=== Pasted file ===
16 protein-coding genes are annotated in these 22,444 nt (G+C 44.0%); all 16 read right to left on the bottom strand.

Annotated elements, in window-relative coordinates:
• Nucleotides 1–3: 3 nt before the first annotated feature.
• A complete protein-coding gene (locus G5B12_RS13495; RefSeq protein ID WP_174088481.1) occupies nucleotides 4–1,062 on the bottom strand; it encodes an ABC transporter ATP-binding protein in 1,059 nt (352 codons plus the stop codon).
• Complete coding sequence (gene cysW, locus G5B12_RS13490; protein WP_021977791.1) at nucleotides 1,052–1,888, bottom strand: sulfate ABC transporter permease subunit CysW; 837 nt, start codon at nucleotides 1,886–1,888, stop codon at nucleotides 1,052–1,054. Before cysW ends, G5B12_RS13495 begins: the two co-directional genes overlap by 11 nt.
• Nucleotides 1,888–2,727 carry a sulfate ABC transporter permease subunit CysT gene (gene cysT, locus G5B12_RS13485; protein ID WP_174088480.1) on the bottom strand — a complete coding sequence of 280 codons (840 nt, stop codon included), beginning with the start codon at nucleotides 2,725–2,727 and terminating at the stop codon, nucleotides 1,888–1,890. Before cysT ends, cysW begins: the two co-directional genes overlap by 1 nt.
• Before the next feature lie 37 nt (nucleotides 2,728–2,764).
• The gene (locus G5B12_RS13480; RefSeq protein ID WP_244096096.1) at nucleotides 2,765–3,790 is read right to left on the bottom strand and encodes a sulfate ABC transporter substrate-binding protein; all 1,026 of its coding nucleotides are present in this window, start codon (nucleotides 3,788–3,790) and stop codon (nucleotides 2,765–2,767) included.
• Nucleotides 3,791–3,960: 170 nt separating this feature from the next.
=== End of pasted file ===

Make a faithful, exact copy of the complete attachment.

16 protein-coding genes are annotated in these 22,444 nt (G+C 44.0%); all 16 read right to left on the bottom strand.

Annotated elements, in window-relative coordinates:
• Nucleotides 1–3: 3 nt before the first annotated feature.
• A complete protein-coding gene (locus G5B12_RS13495; RefSeq protein ID WP_174088481.1) occupies nucleotides 4–1,062 on the bottom strand; it encodes an ABC transporter ATP-binding protein in 1,059 nt (352 codons plus the stop codon).
• Complete coding sequence (gene cysW, locus G5B12_RS13490; protein WP_021977791.1) at nucleotides 1,052–1,888, bottom strand: sulfate ABC transporter permease subunit CysW; 837 nt, start codon at nucleotides 1,886–1,888, stop codon at nucleotides 1,052–1,054. Before cysW ends, G5B12_RS13495 begins: the two co-directional genes overlap by 11 nt.
• Nucleotides 1,888–2,727 carry a sulfate ABC transporter permease subunit CysT gene (gene cysT, locus G5B12_RS13485; protein ID WP_174088480.1) on the bottom strand — a complete coding sequence of 280 codons (840 nt, stop codon included), beginning with the start codon at nucleotides 2,725–2,727 and terminating at the stop codon, nucleotides 1,888–1,890. Before cysT ends, cysW begins: the two co-directional genes overlap by 1 nt.
• Before the next feature lie 37 nt (nucleotides 2,728–2,764).
• The gene (locus G5B12_RS13480; RefSeq protein ID WP_244096096.1) at nucleotides 2,765–3,790 is read right to left on the bottom strand and encodes a sulfate ABC transporter substrate-binding protein; all 1,026 of its coding nucleotides are present in this window, start codon (nucleotides 3,788–3,790) and stop codon (nucleotides 2,765–2,767) included.
• Nucleotides 3,791–3,960: 170 nt separating this feature from the next.